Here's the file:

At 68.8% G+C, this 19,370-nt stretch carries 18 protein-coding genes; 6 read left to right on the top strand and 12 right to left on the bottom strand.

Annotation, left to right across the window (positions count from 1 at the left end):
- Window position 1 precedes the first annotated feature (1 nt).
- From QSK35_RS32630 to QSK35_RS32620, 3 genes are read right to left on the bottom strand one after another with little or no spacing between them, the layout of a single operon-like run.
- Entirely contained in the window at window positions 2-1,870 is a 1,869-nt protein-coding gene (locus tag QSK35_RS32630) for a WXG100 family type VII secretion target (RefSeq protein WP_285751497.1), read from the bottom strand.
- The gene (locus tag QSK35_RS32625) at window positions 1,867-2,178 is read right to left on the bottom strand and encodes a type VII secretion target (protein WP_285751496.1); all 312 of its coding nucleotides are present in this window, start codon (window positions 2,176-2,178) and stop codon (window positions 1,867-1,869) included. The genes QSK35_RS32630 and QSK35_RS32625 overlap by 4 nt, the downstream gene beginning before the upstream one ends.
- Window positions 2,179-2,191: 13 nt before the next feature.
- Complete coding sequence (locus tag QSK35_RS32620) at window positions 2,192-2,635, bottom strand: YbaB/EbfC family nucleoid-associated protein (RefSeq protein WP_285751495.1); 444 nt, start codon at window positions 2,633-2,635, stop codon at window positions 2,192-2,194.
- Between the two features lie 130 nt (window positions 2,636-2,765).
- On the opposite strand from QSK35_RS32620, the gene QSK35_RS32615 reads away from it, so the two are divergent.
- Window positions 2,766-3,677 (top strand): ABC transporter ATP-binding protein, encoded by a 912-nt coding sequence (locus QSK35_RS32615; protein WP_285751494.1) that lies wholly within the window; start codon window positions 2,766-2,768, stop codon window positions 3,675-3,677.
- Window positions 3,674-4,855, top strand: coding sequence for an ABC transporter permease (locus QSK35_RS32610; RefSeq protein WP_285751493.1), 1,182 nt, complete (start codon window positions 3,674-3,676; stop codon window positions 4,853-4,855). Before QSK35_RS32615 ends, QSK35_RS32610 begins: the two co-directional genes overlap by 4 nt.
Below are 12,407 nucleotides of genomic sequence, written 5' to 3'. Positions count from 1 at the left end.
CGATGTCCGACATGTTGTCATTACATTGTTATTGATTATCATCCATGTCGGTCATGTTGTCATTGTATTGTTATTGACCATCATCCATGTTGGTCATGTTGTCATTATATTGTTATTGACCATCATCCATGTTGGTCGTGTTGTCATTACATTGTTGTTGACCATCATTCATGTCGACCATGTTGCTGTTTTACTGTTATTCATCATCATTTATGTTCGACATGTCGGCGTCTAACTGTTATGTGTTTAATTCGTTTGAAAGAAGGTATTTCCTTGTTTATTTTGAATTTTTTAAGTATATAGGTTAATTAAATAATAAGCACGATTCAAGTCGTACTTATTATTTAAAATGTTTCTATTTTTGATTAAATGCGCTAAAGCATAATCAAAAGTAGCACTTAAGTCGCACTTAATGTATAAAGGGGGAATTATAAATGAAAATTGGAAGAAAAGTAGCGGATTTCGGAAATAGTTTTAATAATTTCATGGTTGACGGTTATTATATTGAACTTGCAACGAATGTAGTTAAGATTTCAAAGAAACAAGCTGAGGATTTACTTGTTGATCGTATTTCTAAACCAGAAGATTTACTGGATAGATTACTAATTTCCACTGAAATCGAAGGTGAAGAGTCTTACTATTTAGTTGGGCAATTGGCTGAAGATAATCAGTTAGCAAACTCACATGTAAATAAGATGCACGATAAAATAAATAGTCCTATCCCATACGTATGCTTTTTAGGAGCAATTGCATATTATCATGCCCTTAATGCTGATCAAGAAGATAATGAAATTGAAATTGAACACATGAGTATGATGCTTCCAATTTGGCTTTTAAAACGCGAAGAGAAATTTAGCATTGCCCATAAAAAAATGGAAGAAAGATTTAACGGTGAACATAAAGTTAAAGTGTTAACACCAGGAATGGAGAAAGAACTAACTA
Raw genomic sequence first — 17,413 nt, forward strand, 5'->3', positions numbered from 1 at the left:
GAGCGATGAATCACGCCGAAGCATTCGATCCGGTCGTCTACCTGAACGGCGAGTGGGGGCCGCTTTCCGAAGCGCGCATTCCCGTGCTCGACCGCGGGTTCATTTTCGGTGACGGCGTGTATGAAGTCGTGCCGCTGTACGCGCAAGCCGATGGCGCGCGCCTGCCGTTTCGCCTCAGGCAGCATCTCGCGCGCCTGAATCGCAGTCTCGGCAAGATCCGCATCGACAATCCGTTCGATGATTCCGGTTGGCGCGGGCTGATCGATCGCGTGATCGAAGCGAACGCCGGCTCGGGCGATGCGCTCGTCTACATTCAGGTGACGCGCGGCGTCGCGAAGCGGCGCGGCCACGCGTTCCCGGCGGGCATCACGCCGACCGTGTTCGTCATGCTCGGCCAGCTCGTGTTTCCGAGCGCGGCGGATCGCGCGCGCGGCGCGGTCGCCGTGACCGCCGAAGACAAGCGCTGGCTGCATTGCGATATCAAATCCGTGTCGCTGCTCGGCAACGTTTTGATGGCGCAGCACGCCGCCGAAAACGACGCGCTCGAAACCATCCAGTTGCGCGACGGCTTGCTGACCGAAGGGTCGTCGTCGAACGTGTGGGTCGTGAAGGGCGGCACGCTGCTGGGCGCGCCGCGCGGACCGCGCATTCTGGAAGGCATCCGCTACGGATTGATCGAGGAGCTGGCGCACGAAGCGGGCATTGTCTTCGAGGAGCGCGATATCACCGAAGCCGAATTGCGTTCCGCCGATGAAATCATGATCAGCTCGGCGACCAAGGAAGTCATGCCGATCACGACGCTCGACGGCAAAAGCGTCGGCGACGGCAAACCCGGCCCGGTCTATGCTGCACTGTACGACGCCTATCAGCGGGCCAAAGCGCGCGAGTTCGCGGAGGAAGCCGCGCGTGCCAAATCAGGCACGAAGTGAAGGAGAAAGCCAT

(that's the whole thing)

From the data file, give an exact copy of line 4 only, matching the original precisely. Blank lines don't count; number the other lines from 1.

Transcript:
- From QSK35_RS32630 to QSK35_RS32620, 3 genes are read right to left on the bottom strand one after another with little or no spacing between them, the layout of a single operon-like run.